8

I have the following code in a Xcode 6 playground:

import Cocoa
import IOBluetooth

class BlueDelegate : IOBluetoothDeviceInquiryDelegate {
    func deviceInquiryComplete(sender: IOBluetoothDeviceInquiry, error: IOReturn, aborted: Bool) {
        aborted
        var devices = sender.foundDevices()
        for device : AnyObject in devices {
            if let thingy = device as? IOBluetoothDevice {
                thingy.getAddress()
            }
        }
    }
}

var inquiry = IOBluetoothDeviceInquiry(delegate: BlueDelegate())
inquiry.start()

I'm just getting started with Bluetooth under OSX, and all I currently would like is a list of devices in range.

It doesn't seem to be calling my delegate method at all.

I'm new to OSX development and Swift, so be gentle. :)

7

To tell a Playground that your code does something in the background, you have to import XCPlayground and call XCPSetExecutionShouldContinueIndefinitely().
This will keep the IOBluetoothDeviceInquiry alive in the Playground and allow it to call the delegate method when finished.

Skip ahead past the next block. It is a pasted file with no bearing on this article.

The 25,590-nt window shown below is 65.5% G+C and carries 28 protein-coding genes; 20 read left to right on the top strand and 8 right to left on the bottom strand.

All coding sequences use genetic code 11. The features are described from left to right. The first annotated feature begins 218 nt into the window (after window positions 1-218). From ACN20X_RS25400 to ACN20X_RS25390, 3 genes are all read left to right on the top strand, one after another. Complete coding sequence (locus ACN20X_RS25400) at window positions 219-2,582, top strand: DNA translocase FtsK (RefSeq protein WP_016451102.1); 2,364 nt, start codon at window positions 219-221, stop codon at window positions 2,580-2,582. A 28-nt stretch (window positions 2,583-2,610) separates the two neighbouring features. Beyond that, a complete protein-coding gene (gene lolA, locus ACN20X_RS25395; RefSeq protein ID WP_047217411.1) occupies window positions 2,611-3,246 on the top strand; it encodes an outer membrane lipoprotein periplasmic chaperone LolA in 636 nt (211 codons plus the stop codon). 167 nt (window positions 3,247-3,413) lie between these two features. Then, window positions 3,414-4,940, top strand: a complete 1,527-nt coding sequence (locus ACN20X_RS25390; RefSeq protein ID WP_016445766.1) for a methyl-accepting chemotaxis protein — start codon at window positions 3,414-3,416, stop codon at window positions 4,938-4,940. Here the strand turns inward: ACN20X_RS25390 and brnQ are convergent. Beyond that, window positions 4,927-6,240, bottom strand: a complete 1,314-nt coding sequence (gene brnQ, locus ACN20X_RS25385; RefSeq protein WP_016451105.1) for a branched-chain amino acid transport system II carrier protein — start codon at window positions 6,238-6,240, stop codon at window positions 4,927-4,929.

import Cocoa
import IOBluetooth
import XCPlayground

class BlueDelegate : IOBluetoothDeviceInquiryDelegate {
    func deviceInquiryComplete(sender: IOBluetoothDeviceInquiry, error: IOReturn, aborted: Bool) {
        aborted
        println("called")
        var devices = sender.foundDevices()
        for device : AnyObject in devices {
            if let thingy = device as? IOBluetoothDevice {
                thingy.getAddress()
            }
        }
    }
}

var delegate = BlueDelegate()
var inquiry = IOBluetoothDeviceInquiry(delegate: delegate)
inquiry.start()
XCPSetExecutionShouldContinueIndefinitely()

While the above approach works, I find it easier to create simple, traditional test projects for tasks that need concepts like async-code, delegation, ...

  • How exactly would you do this using a "traditional test projects"? – cocoseis Oct 24 '15 at 13:17
  • Just create a new Xcode project (instead of using a Playground). While using XCPSetExecutionShouldContinueIndefinitely works, a compiled executable (with a runloop and the ability to attach a debugger) is easier to handle when the test project evolves. – Thomas Zoechling Oct 24 '15 at 16:27
  • It seems to work in Playground only… – cocoseis Oct 24 '15 at 16:32
  • You can find an updated Swift 4.0 answer here (stackoverflow.com/questions/40636726/…) – FivePixels Oct 18 '17 at 13:09

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